Former Miami booster Nevin Shapiro, currently serving a 20-year sentence for a Ponzi scheme, has managed to stay in the headlines regarding the ongoing NCAA investigation into the Miami football and basketball programs. Shapiro has stayed in contact with numerous media organizations, including the Miami Herald, through email since in his incarceration. On Sunday, the Herald posted some of Shapiro's more aggressive claims from behind bars.
“The public is going to hate me worse in the next coming months,” Shapiro, serving a 20-year sentence for a Ponzi scheme, wrote in numerous e-mails over the past few months. “It’s going to be severe and catastrophic. My feelings are getting inflamed and I’m going to pop off pretty soon with regards to them and the NCAA. I’m coming for them both [UM and former players] and I’m going to be successful.
“I’m taking that program down to Chinatown and the former players and links to that program. Why? Because the U.S. government lined up 47 former players to testify against me in open court if I went to trial. That in itself is motivation to shove it up their collective [butts].”
The Hurricanes have not received a notice of allegations from the NCAA, but chose to self-impose a bowl ban after their 6-6 finish in 2011 in response to the ongoing investigation.
One Miami official told the Herald he expects "one more bowl ban, maybe two at most," with additional scholarship penalties.
Shapiro has been out for revenge against Miami and the former players, feeling betrayed when they did not come to his aid during the legal troubles associated with the Ponzi scheme. Columnist Barry Jackson describes Shapiro as "a man determined to destroy the UM football program." The former booster believes that much more will come to the surface -- beyond what was alleged in the Yahoo! Sports investigation -- and Miami will get "the death penalty or damn close to it."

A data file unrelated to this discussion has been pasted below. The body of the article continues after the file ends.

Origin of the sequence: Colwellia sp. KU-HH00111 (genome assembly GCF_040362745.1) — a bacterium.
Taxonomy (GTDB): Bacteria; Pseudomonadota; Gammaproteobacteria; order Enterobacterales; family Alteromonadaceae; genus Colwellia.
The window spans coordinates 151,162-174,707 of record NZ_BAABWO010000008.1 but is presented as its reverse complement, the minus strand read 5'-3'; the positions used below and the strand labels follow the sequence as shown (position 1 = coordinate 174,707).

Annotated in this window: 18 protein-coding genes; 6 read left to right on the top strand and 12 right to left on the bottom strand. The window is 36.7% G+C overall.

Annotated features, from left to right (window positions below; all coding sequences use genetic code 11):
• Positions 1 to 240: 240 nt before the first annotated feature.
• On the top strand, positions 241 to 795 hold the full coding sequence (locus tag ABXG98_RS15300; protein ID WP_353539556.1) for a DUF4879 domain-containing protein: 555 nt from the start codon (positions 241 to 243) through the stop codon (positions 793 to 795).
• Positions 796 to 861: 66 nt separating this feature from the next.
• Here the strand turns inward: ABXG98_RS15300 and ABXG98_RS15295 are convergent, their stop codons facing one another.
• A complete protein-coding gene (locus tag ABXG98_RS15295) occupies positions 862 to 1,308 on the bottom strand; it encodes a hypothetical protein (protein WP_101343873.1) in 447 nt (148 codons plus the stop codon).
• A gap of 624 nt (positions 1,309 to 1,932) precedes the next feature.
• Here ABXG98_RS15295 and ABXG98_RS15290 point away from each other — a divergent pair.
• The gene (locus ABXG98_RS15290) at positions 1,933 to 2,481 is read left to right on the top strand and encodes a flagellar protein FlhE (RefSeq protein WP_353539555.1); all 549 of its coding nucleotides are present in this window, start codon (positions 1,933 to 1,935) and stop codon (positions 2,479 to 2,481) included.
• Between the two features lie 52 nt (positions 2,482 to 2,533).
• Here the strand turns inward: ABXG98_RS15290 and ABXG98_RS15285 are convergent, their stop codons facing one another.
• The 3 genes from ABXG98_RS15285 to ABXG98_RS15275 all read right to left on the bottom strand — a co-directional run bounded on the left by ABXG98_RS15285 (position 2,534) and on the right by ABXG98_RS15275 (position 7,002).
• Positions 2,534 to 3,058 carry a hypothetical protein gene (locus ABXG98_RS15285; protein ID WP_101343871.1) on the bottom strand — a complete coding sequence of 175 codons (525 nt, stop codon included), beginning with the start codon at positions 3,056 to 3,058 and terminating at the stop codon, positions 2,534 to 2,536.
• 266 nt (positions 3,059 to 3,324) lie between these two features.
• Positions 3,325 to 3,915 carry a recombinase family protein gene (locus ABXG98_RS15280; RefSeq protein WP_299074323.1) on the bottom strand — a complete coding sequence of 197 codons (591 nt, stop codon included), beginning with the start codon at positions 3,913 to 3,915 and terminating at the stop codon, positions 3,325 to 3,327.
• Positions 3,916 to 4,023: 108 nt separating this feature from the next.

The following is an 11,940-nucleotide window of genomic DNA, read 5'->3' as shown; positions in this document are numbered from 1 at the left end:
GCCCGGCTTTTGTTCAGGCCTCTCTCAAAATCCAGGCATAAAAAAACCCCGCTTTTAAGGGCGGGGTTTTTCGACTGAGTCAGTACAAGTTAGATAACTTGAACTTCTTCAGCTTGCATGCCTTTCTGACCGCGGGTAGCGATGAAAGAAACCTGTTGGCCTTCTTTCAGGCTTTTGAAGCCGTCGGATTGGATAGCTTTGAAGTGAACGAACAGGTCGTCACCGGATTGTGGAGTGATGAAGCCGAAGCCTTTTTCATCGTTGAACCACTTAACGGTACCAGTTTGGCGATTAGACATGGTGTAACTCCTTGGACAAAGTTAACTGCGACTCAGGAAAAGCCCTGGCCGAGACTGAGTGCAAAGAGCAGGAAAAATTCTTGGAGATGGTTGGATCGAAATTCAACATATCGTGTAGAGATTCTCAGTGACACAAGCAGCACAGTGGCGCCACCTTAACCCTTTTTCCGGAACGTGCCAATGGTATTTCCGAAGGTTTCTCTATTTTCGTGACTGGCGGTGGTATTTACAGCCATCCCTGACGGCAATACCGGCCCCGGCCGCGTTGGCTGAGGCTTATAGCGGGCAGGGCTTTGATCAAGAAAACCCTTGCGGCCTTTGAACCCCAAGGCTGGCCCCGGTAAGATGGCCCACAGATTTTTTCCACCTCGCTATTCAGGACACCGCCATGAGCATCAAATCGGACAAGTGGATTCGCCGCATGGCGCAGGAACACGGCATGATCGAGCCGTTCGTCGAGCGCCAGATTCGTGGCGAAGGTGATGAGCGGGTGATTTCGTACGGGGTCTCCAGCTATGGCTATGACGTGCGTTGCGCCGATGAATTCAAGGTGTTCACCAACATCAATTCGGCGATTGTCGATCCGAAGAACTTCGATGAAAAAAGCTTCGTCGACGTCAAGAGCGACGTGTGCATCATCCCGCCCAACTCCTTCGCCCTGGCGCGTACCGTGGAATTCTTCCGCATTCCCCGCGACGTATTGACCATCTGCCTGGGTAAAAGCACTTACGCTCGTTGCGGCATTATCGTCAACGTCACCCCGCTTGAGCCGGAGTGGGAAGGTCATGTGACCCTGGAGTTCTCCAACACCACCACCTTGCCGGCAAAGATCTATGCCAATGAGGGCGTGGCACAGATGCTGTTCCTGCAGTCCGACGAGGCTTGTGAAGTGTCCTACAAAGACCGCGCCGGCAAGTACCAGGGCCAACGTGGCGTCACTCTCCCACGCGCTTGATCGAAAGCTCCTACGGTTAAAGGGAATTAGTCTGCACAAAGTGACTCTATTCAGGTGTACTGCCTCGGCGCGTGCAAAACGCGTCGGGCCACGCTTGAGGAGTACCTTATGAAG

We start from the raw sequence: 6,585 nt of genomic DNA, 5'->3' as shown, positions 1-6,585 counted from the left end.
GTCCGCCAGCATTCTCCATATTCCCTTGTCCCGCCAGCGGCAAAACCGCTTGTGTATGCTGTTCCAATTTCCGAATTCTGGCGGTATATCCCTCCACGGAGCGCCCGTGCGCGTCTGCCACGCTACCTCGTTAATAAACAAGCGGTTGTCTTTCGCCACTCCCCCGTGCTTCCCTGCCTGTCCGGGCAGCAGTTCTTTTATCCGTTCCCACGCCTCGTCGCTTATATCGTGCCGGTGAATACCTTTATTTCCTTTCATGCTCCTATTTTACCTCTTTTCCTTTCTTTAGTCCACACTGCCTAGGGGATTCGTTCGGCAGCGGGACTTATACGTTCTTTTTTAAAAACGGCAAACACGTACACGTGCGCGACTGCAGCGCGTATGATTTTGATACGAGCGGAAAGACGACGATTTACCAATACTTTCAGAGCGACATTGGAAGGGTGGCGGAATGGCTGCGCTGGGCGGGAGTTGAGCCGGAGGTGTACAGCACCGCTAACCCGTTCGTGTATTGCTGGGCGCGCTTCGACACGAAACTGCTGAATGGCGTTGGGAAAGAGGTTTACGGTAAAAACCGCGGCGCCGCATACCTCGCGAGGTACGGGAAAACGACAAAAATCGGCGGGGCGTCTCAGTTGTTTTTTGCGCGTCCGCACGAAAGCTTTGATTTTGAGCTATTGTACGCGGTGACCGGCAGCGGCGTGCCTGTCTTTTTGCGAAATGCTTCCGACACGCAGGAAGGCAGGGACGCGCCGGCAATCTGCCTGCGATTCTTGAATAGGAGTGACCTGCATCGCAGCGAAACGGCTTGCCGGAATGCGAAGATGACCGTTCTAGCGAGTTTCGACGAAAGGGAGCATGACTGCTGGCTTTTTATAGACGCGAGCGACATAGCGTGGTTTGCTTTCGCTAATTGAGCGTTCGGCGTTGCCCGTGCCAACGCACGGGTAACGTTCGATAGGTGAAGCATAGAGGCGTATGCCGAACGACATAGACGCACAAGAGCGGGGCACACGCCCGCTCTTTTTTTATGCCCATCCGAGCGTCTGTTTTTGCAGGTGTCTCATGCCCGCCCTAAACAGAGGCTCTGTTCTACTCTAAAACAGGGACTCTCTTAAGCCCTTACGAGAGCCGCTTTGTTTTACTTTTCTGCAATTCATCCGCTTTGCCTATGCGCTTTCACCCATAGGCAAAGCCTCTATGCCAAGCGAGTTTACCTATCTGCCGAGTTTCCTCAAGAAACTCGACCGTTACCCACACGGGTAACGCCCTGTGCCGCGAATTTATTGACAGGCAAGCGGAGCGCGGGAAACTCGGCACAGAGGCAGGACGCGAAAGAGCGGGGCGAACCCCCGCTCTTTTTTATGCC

As the alleged details of Shaprio's involvement with the Miami football program have surfaced, one consistent theme has been his desire for attention. One Miami official told the Miami Herald that they expect if Shapiro were under oath, the school could "punch holes in much of what he says."
Despite the ongoing investigation, head coach Al Golden was able to sign 33 players to the 2012 recruiting class. The Hurricanes finished with the No. 7 class in the CBS Sports National Signing Day Top 25. For more on the Hurricanes' recruiting class, check out Bryan Fischer's ACC Signing Day Grades at the Eye On Recruiting.
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